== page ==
The poet's words were made more famous by that grinning green frog, Kermit, of The Muppets fame. Recently, I’ve found myself humming that little ditty every Sunday when I show up for church.
Why? It’s because that’s where I always find my friend Larry. He’ll be parked in his usual place, halfway down the stairs in the entrance foyer of our church. He’s standing, though, not sitting, because he’s a man on a mission.
Larry has been rather good with missions impossible, embracing challenges both large and small. An extremely minor mission of his involves him cutting my hair. A gifted hairdresser, he is usually given more to work with than I can offer, but he manages to do the best job humanly possible with the shrinking peninsula I call my hairstyle. But his hairdressing has led to some life-altering, churchtransforming encounters. Decades ago he was the stylist for Nicki, a beautiful girl who was paying her way through college by dancing at a local strip club.
I’ve written about Nicki elsewhere, but her coming to our church triggered the beginning of a wonderful, messy influx of people who were rather more obviously lost than most lost people. There’s no doubt that the huge growth in our church was launched by Nicki’s arrival and immediate, dramatic conversion. These days, when asked how our church grew, I rather naughtily comment that we got a stripper in.
But all of that was almost 30 years ago. Yet Larry, now a sprightly 71-year-old, refuses to live on yesterday’s stories. And so he parks himself on the landing halfway down those stairs because he’s on the lookout. He scans the teeming crowd of gathering worshippers, searching for the people that he’s invited to come to church during the week. Then there are new Christians that he’s informally discipling; folks he wants to make sure he greets; others he’s on the lookout for to sit next to because they’re alone, or just encourage because he knows that they’ve been through a rough season.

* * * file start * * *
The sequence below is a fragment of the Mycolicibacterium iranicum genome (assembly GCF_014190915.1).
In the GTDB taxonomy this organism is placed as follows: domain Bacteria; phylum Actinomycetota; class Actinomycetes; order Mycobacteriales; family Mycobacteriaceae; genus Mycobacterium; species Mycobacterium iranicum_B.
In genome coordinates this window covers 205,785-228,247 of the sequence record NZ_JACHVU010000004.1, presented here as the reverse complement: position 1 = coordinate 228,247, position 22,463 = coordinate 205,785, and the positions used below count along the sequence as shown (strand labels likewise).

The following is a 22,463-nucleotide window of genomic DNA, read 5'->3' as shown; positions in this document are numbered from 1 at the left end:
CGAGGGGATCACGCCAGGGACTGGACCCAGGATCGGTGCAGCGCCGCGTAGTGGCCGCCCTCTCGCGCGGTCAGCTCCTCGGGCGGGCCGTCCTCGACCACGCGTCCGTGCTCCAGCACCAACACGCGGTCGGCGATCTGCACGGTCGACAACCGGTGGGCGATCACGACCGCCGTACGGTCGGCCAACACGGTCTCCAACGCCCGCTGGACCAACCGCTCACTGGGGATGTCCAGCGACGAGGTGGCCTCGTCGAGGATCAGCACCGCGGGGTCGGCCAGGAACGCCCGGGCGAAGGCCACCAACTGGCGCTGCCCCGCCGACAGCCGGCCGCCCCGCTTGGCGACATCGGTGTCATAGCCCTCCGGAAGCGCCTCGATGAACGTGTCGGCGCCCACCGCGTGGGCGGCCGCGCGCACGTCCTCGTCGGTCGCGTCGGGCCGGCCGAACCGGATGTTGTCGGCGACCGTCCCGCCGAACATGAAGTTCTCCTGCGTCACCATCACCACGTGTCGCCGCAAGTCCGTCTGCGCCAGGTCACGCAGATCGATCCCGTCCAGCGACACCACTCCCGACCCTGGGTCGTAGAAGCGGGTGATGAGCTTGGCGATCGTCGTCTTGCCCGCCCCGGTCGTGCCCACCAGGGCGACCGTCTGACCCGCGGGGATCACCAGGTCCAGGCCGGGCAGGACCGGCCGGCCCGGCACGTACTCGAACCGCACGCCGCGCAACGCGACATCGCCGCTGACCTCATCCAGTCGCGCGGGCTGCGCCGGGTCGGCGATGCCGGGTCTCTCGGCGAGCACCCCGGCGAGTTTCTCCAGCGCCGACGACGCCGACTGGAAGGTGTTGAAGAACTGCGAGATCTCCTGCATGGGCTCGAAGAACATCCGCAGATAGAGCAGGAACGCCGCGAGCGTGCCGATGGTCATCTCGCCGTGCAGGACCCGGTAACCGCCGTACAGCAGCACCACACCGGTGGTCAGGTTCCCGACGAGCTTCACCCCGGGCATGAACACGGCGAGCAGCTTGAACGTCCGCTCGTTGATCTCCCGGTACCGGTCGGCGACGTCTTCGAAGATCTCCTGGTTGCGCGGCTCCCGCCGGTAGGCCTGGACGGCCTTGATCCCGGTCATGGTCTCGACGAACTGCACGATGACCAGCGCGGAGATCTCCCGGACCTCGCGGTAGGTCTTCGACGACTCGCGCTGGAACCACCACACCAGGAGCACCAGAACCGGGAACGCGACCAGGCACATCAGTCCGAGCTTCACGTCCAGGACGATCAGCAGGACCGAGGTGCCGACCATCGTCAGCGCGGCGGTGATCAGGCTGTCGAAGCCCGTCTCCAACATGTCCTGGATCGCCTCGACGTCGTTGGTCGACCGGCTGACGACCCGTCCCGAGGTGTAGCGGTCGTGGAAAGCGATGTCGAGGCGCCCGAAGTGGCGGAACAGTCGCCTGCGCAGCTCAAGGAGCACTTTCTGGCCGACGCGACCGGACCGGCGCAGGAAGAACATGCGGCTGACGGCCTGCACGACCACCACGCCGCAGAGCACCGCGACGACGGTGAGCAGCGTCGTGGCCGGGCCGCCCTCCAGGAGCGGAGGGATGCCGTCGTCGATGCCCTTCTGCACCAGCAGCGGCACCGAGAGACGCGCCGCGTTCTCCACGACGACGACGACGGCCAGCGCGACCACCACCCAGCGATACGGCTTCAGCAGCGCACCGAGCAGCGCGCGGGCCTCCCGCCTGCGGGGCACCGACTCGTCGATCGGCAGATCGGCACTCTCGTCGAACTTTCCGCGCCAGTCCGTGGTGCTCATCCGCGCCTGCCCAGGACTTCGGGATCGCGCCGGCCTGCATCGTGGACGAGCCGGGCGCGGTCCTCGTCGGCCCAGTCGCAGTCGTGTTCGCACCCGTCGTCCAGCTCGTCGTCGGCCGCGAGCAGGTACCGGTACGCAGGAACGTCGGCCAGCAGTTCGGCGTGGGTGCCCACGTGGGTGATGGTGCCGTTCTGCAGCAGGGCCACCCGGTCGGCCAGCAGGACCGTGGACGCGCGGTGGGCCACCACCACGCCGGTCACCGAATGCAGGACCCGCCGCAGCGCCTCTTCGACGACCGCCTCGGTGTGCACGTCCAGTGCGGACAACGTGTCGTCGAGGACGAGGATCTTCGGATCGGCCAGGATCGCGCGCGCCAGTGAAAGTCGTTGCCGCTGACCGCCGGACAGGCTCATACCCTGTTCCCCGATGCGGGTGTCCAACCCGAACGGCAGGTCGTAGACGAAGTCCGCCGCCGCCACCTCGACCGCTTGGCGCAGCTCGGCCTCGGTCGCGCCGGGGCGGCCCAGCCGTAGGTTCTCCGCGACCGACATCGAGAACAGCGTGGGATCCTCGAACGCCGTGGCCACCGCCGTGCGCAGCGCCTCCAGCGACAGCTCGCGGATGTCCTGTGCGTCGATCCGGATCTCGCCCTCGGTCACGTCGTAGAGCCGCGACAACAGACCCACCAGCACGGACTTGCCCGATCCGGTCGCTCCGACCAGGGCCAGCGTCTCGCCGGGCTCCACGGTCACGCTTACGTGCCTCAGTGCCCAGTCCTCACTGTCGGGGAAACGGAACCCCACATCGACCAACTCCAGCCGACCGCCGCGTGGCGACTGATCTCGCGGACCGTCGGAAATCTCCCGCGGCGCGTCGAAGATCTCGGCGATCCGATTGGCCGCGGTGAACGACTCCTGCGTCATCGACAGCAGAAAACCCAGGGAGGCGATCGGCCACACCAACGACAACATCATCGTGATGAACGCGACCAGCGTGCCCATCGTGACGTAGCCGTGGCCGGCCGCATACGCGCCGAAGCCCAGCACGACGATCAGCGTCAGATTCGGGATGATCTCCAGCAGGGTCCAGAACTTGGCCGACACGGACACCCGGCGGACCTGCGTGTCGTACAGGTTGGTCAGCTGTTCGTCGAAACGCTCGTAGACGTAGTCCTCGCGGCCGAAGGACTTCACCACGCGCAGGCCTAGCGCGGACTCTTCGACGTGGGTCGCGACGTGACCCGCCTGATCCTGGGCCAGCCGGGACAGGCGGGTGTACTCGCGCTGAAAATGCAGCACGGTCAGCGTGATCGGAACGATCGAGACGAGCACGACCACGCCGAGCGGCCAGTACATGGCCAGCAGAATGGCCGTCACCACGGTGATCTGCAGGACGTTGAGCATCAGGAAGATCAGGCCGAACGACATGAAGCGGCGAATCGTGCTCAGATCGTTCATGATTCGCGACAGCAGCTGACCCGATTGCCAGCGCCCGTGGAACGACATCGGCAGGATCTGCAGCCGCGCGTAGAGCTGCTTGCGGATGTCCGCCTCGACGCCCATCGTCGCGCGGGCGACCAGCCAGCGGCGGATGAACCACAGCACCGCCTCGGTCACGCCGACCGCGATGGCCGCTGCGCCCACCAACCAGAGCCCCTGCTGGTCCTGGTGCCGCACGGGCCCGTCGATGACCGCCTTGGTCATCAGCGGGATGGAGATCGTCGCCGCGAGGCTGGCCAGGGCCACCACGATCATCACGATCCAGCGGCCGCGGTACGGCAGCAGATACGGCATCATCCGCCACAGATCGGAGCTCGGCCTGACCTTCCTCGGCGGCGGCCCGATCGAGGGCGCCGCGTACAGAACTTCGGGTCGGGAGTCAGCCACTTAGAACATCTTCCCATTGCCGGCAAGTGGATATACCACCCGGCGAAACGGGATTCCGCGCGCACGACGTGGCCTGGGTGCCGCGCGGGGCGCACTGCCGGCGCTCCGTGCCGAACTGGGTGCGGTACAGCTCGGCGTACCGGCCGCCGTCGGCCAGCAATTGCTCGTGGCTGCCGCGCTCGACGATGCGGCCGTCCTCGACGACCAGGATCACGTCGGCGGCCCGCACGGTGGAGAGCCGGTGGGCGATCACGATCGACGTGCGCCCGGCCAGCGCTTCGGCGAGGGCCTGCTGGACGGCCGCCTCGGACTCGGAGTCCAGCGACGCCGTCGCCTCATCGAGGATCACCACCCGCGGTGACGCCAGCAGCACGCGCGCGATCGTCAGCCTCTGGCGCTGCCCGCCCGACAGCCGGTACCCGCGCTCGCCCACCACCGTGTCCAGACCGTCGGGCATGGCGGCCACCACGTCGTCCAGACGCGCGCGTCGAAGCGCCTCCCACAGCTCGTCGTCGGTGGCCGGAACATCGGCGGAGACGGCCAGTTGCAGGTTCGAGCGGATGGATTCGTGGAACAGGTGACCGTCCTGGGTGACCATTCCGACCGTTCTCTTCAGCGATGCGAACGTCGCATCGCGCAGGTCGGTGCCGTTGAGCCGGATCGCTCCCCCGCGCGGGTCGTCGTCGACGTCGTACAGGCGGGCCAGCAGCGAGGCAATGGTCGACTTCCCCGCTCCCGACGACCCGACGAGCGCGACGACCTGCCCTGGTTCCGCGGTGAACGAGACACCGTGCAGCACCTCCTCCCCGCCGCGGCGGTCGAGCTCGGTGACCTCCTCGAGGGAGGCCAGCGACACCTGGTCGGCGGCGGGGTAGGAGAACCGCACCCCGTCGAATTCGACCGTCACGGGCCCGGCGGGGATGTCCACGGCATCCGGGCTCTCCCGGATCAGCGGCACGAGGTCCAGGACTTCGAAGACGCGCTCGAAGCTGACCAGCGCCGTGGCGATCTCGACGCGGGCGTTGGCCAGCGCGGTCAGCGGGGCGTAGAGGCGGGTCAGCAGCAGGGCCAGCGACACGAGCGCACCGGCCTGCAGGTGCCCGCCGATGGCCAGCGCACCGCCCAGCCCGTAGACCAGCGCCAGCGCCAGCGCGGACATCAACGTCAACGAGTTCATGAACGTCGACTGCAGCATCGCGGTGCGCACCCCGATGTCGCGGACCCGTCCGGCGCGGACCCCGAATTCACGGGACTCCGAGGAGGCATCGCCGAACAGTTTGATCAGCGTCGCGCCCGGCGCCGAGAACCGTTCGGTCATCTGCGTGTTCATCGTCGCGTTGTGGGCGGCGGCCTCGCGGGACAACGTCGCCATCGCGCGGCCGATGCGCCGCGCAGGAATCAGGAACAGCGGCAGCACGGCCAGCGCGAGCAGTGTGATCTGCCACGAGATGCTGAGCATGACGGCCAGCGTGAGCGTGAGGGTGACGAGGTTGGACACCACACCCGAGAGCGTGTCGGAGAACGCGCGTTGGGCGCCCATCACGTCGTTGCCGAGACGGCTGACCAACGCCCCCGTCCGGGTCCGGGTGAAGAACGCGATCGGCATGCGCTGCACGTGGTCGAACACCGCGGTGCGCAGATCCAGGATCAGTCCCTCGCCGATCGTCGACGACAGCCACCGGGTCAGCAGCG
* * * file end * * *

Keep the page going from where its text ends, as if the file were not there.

Larry hasn’t had the benefit of a smooth life. Divorced twice, he spent a number of years living in his hairdressing salon because he couldn’t afford a business and a home. But he has no time for looking back, or for that matter, endlessly looking forward. This caring people-watcher could be forgiven for wanting his own space at the weekends, seeing as he spends his days chatting with one client after another while he attends to their hair. But often I’ll find him sitting through two services, singing the same songs, listening to the repeated message, because from his stairway vantage point, he’s spotted someone in need of company.
Led Zeppelin sang about a lady who was buying a stairway to heaven but those who follow Jesus know that all the trillions in the world wouldn’t buy a stairway to that place. Instead, at Christmas we celebrate that the way has been made open by the Jesus who came down, down and down again, navigating the inexplicable gap between the throne of heaven and manger of Bethlehem, opening the way by grace alone. That same Jesus went on the lookout for unlikely people such as Peter and outcasts like the Samaritan woman at the well.
So here’s to Larry, and many like him, who live life on the lookout, scanning the crowd for someone who needs a smile.
Halfway down the stairs is a stair where I sit. There isn’t any other stair quite like it.
I’m not at the bottom, I’m not at the top; so this is the stair where I always stop.
Keep doing that, Larry. Keep stopping and looking.
Jeff Lucas is teaching pastor at Timberline Church, Colorado. He is an international speaker, author and broadcaster Follow Jeff @jeffreylucas